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Thy home may be lovely, but round it I hear The crack of the whip and the footsteps of fear!

And the sky of thy South may be brighter than

ours, And greener thy landscapes, and fairer thy flowers; But, dearer the blast round our mountains which

raves, Than the sweet summer zephyr which breathes

over slaves !

Full low at thy bidding thy negroes may kneel,
With the iron of bondage on spirit and heel;
Yet know that the Yankee girl sooner would be
In fetters with them, than in freedom with thee !"

TO W. L. G.

CHAMPION of those who groan beneath

Oppression's iron hand:
In view of penury, hate, and death,

I see thee fearless stand.
Still bearing up thy lofty brow,

In the steadfast strength of truth,
In manhood sealing well the vow

And promise of thy youth.

Go on !-for thou hast chosen well;

On in the strength of God!
Long as one human heart shall swell

Beneath the tyrant's rod.
Speak in a slumbering nation's ear,

As thou hast ever spoken,
Until the dead in sin shall hear

The fetter's link be broken!

I love thee with a brother's love,

I feel my pulses thrill,
To mark thy spirit soar above

The cloud of human ill.
My heart hath leaped to answer thine,

And echo back thy words,
As leaps the warrior's at the shine

And flash of kindred swords !

They tell me thou art rash and vain

A searcher after fame;
That thou art striving but to gain

A long enduring name;
That thou hast nerved the Afric's hand

And steeled the Afric's heart, .
To shake aloft his vengeful brand,

And rend his chain apart.

Have I not known thee well, and read

Thy mighty purpose long
And watched the trials which have made

Thy human spirit strong?
And shall the slanderer's demon breath

Avail with one like me,
To dim the sunshine of

my

faith And earnest trust in thee?

Go on--the dagger's point may glare

Amid thy pathway's gloom--
The fate which sternly threatens there

Is glorious martyrdom!
Then onward with a martyr's zeal;

And wait thy sure reward
When man to man no more shall kneel

And God alone be Lord !

1833.

SONG OF THE FREE.

PRIDE of New England !

Soul of our fathers ! Shrink we all craven-like,

When the storm gathers ? What though the tempest be

Over us lowering, Where's the New Englander

Shamefully cowering ? Graves green and holy

Around us are lying, Free were the sleepers all,

Living and dying!

Back with the Southerner's

Padlocks and scourges ! Go-let him fetter down

Ocean's free surges ! Go-let him silence

Winds, clouds, and waters Never New England's own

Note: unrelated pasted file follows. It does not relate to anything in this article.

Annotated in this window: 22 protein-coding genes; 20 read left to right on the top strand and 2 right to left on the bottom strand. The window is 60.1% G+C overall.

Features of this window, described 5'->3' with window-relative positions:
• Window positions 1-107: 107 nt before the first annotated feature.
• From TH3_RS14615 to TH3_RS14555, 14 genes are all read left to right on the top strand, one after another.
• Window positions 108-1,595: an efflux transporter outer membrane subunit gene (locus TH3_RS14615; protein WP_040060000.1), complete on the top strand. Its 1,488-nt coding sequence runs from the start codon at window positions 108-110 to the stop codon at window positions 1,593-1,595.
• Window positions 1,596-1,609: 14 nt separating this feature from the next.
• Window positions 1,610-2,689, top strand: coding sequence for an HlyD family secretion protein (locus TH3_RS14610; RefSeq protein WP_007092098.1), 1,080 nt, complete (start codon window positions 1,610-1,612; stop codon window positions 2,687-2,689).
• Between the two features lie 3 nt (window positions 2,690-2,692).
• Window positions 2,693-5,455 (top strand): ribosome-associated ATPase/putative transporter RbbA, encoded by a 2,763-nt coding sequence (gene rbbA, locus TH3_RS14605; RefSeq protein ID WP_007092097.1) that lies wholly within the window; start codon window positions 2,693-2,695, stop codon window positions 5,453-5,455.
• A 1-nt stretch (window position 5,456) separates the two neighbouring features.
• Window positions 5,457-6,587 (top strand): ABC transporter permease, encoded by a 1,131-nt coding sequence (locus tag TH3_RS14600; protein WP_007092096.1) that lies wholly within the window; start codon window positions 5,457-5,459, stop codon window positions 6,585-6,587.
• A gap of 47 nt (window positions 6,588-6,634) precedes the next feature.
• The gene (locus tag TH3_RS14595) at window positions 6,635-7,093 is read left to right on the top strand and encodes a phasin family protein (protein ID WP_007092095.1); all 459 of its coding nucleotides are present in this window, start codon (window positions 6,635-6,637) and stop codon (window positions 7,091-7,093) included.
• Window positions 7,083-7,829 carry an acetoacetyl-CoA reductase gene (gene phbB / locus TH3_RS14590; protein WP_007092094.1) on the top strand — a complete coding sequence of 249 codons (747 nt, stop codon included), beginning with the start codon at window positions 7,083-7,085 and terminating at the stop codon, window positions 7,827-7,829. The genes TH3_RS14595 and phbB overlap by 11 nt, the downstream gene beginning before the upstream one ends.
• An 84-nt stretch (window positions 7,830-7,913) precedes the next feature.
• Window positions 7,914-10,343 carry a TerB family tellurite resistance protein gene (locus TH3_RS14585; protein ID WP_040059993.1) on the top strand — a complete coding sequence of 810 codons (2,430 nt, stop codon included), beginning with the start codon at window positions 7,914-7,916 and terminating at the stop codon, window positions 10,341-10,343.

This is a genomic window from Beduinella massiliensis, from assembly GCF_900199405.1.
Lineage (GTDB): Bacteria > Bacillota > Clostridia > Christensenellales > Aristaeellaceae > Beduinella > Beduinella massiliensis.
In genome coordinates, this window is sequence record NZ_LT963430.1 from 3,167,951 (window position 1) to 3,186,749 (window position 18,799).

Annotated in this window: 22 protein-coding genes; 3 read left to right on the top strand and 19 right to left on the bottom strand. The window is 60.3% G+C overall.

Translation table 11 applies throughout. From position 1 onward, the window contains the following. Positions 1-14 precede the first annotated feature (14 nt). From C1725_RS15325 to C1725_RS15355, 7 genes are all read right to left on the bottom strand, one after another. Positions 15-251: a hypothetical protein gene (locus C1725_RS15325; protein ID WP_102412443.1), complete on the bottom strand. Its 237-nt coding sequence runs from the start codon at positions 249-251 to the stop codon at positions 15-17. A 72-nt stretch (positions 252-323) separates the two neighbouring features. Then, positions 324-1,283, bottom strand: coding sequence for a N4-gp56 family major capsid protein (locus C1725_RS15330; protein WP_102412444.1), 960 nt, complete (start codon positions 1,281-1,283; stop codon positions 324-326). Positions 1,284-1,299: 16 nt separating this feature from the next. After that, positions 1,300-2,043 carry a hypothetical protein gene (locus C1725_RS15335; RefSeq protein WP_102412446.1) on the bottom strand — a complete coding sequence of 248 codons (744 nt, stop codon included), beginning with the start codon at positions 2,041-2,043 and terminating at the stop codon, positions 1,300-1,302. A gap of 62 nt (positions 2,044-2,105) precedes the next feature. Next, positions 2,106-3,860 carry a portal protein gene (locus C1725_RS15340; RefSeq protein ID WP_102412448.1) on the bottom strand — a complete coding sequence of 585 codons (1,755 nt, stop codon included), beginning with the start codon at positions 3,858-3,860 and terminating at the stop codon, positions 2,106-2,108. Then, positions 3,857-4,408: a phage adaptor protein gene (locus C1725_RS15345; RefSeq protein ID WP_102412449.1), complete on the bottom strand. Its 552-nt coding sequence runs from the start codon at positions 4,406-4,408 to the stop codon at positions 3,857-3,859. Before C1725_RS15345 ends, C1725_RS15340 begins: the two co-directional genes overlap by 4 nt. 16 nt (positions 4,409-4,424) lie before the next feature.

Free sons and daughters! Free as our rivers are

Ocean-ward going— Free as the breezes are

Over us blowing.

Up to our altars, then,

Haste we, and summon Courage and loveliness,

Manhood and woman! Deep let our pledges be:

Freedom for ever! Truce with oppression,

Never, oh! never ! By our own birthright-gift,

Granted of Heaven

Freedom for heart and lip,

Be the pledge given!

If we have whispered truth,

Whisper no longer;
Speak as the tempest does,

Sterner and stronger;
Still be the tones of truth

Louder and firmer,
Startling the haughty South

With the deep murmur:
God and our charter's right,

Freedom for ever!
Truce with oppression,

Never, oh! never!

1836.

THE HUNTERS OF MEN

HAVE ye heard of our hunting, o'er mountain and

glen, Through cane-brake and forest—the hunting of

men ? The lords of our land to this hunting have gone, As the fox-hunter follows the sound of the horn; Hark !-the cheer and the hallo!-the crack of the

whip, And the yell of the hound as he fastens his grip! All blithe are our hunters, and noble their match Though hundreds are caught, there are millions to

catch. So speed to their hunting, o'er mountain and glen, Through cane-brake and forest-the hunting of

men!

Gay luck to our hunters !—how nobly they ride
In the glow of their zeal, and the strength of their

pride !

The priest with his cassock fiung back on the

wind, Just screening the politic statesman behindThe saint and the sinner, with cursing and prayerThe drunk and the sober, ride merrily there. And woman-kind woman-wife, widow, and maid, For the good of the hunted, is lending her aid : Her foot's in the stirrup, her hand on the rein, How blithely she rides to the hunting of men !

Oh! goodly and grand is our hunting to see,
In this “ land of the brave and this home of the

free." Priest, warrior, and statesman, from Georgia to

Maine, All mounting the saddle--all grasping the reinRight merrily hunting the black man, whose sin Is the curl of his hair and the hue of his skin ! Woe, now, to the hunted who turns him at bay! Will our hunters be turned from their purpose and

prey ?

Will their hearts fail within them ?-their nerves

tremble, when All roughly they ride to the hunting of men ?

Ho!-ALMS for our hunters ! all weary and faint Wax the curse of the sinner and prayer of the

saint. The horn is wound faintly—the echoes are still, Over cane-brake and river, and forest and hill. Haste—alms for our hunters ! the hunted once more Have turned from their flight with their backs to

the shore : What right have they here in the home of the white, Shadowed o'er by our banner of Freedom and

Right ? Ho!-alms for the hunters / or never again Will they ride in their pomp to the hunting of

men!

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